Is There Something In My Teeth?

I hate talking to people and realizing that I have food in between my teeth, but what’s even worse is if someone I’m talking to has food in their teeth. I stop paying attention to what they’re saying. Questions begin to swirl around in my head. Do I tell them? How do I do it? I don’t want to be rude or insensitive. I don’t want to interrupt them. What do I say and when? To help you get out of this situation, or help get food out of someone else’s teeth, I've realized my own interpretations of psychological theories seem to provide all the answers.

Nature vs. Nurture - For the nature aspect of this theory you want to let things go the "natural" way. Just go with the flow. Ignore that piece of lettuce as you think to yourself, "It will disappear eventually. Relax. And don’t stare at it." You can also give them water and kind of mimic the act of removing food from teeth in order to speed up this natural process.

Now, if letting things go is difficult for you, then nurture it is. Nurture can mean different things for different people. If you are a touchy feely person then you can nurture their mouth to remove the food. Maybe pinch their cheeks or their lips, but only if this is appropriate behavior for the relationship you have with this person. You can also nurture them in a more manipulative sense, by forcing them to order something that won’t get stuck in their teeth. Act like a nurturing/overbearing parent. Tell them the plain yogurt would really help them with their irregular digestion. Or simply say that the soup without any vegetable chunks is the restaurant’s specialty and that they have to get it. However, if they are adamant about ordering the spinach salad and refuse to listen to your lovely and kind advice, don’t get too forceful. You don’t want to draw unnecessary attention and you don’t want to make others feel uncomfortable as you yell about the importance of ordering simple broth. Instead, just be prepared to nurture their mouth after they eat.

Flight or Fight - It’s that simple. If you feel uncomfortable saying anything to the person with the giant piece of spinach in their teeth or if the sight of a person with a ton of poppy seeds in multiple teeth spaces makes you feel physically ill, just leave. You could think of an excuse but to prevent the worst-case scenario – throwing up and then having to explain to the person that their smile made you sick – I suggest running away and never looking back.

The fight aspect of this scenario is when things get tricky. Of course you don’t want to physically harm the person, you just want to gently nudge/hit/touch their mouth area in order to remove the food for them. No talking is required, which makes this method perfect for those of us, like me, who are shy. You don’t want to have to hit the person more than once and you don’t want them to realize you hit them on the mouth, so you need speed, agility and precision. As with many of my methods, practice makes perfect. I suggest using this technique on yourself before you try it on any one else. So, get some food in your teeth. Stand in front of a mirror and literally wipe that smile off your face.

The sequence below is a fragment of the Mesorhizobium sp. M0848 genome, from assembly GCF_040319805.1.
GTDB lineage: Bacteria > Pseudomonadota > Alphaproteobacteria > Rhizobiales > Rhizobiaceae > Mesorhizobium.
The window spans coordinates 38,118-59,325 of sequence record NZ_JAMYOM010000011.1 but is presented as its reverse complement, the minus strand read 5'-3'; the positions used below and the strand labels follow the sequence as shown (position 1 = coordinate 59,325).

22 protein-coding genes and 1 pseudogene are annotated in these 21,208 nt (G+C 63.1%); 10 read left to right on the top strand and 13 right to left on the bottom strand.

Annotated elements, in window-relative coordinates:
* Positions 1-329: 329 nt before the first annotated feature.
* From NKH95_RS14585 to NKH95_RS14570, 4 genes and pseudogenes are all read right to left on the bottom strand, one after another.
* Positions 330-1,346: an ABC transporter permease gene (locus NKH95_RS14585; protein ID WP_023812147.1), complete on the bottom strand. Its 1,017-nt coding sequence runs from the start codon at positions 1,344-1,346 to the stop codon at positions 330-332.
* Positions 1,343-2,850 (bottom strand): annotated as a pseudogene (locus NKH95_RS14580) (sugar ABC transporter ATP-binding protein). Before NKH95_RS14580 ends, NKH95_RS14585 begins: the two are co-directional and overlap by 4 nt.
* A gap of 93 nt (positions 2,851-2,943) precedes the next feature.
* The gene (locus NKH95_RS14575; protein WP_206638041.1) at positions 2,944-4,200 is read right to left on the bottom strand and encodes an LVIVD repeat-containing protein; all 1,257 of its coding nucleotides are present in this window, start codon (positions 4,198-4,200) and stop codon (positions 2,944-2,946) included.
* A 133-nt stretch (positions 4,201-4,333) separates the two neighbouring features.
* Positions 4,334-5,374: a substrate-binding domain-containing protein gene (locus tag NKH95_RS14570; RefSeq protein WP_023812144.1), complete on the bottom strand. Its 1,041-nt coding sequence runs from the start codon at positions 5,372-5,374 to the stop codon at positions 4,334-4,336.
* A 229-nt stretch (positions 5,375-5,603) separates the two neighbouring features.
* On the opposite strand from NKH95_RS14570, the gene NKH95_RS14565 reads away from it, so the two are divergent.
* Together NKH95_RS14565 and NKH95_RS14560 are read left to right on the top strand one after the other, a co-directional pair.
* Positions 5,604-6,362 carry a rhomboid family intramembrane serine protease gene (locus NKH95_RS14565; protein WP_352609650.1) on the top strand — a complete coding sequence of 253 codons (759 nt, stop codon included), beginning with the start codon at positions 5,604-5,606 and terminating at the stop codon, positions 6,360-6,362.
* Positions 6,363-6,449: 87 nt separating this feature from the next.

Reverse Psychology - This form of manipulation has been proven effective time and time again. But you’ve got to be sneaky. You want to get the person with food in between their teeth to take action without realizing you've manipulated them to do so. You could go the negative route by saying, "Ugh, I hate flossing after I eat. Do you want a piece of floss?" Then take out some floss and say, "I hate it so much. Get it away from me." The person will basically be forced to take the floss from you and use it on himself or herself. Problem solved. Food removed. Awkward situation averted.

Another way you could use reverse psychology, this time with a positive tone, saying, "I love having food in my teeth. It makes me feel powerful and alive." This brings the focus of the conversation on teeth, which either causes the person to check their teeth or ask you if they have any food in their teeth. To this you coyly respond, "I didn't notice. But, now that you mention it I do see a little something." Both of these situations allow you to tell the person they have something in their teeth without physically saying it. Reverse psychology can be tricky, however, so I suggest only using it if you are a master manipulator.

With these theories you are sure to get out of any potentially awkward food situation clean as a whistle, just like your friend’s teeth.


  1. I went back and read all of your old blog posts, and I'm finally caught up! I cannot wait to continue following you on your pregnancy journey, congratulations!


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